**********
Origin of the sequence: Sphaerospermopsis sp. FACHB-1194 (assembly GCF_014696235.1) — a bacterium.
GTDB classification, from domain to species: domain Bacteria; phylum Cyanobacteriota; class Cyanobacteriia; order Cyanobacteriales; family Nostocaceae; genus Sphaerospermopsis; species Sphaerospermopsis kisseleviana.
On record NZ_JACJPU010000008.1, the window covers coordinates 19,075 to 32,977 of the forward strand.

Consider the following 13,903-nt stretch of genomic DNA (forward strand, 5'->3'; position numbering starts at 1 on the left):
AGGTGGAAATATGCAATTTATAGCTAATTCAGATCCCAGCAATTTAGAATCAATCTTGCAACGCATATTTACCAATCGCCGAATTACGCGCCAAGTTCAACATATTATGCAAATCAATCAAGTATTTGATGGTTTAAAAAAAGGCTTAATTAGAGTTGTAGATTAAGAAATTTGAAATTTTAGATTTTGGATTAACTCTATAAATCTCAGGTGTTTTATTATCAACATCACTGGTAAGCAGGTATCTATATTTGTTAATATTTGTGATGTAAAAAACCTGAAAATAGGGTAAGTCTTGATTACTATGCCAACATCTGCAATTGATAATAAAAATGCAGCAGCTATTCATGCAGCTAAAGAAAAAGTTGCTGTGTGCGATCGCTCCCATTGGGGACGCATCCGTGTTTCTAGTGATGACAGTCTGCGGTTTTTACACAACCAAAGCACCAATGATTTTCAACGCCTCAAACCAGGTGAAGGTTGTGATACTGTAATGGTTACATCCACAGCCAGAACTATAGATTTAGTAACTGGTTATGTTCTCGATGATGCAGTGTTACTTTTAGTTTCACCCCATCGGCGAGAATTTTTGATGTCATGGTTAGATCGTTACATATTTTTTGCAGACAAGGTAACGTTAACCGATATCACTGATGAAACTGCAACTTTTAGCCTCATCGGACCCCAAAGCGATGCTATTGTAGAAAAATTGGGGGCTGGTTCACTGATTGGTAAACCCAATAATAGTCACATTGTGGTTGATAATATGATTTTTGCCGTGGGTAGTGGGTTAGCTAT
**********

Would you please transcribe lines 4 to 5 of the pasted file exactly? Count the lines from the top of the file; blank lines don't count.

Consider the following 13,903-nt stretch of genomic DNA (forward strand, 5'->3'; position numbering starts at 1 on the left):
AGGTGGAAATATGCAATTTATAGCTAATTCAGATCCCAGCAATTTAGAATCAATCTTGCAACGCATATTTACCAATCGCCGAATTACGCGCCAAGTTCAACATATTATGCAAATCAATCAAGTATTTGATGGTTTAAAAAAAGGCTTAATTAGAGTTGTAGATTAAGAAATTTGAAATTTTAGATTTTGGATTAACTCTATAAATCTCAGGTGTTTTATTATCAACATCACTGGTAAGCAGGTATCTATATTTGTTAATATTTGTGATGTAAAAAACCTGAAAATAGGGTAAGTCTTGATTACTATGCCAACATCTGCAATTGATAATAAAAATGCAGCAGCTATTCATGCAGCTAAAGAAAAAGTTGCTGTGTGCGATCGCTCCCATTGGGGACGCATCCGTGTTTCTAGTGATGACAGTCTGCGGTTTTTACACAACCAAAGCACCAATGATTTTCAACGCCTCAAACCAGGTGAAGGTTGTGATACTGTAATGGTTACATCCACAGCCAGAACTATAGATTTAGTAACTGGTTATGTTCTCGATGATGCAGTGTTACTTTTAGTTTCACCCCATCGGCGAGAATTTTTGATGTCATGGTTAGATCGTTACATATTTTTTGCAGACAAGGTAACGTTAACCGATATCACTGATGAAACTGCAACTTTTAGCCTCATCGGACCCCAAAGCGATGCTATTGTAGAAAAATTGGGGGCTGGTTCACTGATTGGTAAACCCAATAATAGTCACATTGTGGTTGATAATATGATTTTTGCCGTGGGTAGTGGGTTAGCTAT